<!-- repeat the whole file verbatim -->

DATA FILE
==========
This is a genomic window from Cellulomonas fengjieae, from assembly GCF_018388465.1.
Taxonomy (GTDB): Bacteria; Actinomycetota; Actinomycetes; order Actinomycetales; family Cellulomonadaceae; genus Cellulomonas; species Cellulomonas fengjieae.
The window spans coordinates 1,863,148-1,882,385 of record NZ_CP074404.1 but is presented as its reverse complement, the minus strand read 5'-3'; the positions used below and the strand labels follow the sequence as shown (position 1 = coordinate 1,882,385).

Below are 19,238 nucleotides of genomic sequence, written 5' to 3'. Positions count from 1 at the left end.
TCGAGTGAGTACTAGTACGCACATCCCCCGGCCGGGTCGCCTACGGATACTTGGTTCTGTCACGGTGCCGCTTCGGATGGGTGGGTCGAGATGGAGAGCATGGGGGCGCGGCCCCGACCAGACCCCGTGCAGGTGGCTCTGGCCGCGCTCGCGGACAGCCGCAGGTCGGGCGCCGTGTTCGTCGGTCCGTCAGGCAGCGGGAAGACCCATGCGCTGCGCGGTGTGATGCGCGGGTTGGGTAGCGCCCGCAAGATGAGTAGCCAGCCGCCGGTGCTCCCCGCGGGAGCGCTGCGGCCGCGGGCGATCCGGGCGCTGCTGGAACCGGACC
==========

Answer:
This is a genomic window from Cellulomonas fengjieae, from assembly GCF_018388465.1.
Taxonomy (GTDB): Bacteria; Actinomycetota; Actinomycetes; order Actinomycetales; family Cellulomonadaceae; genus Cellulomonas; species Cellulomonas fengjieae.
The window spans coordinates 1,863,148-1,882,385 of record NZ_CP074404.1 but is presented as its reverse complement, the minus strand read 5'-3'; the positions used below and the strand labels follow the sequence as shown (position 1 = coordinate 1,882,385).

Below are 19,238 nucleotides of genomic sequence, written 5' to 3'. Positions count from 1 at the left end.
TCGAGTGAGTACTAGTACGCACATCCCCCGGCCGGGTCGCCTACGGATACTTGGTTCTGTCACGGTGCCGCTTCGGATGGGTGGGTCGAGATGGAGAGCATGGGGGCGCGGCCCCGACCAGACCCCGTGCAGGTGGCTCTGGCCGCGCTCGCGGACAGCCGCAGGTCGGGCGCCGTGTTCGTCGGTCCGTCAGGCAGCGGGAAGACCCATGCGCTGCGCGGTGTGATGCGCGGGTTGGGTAGCGCCCGCAAGATGAGTAGCCAGCCGCCGGTGCTCCCCGCGGGAGCGCTGCGGCCGCGGGCGATCCGGGCGCTGCTGGAACCGGACC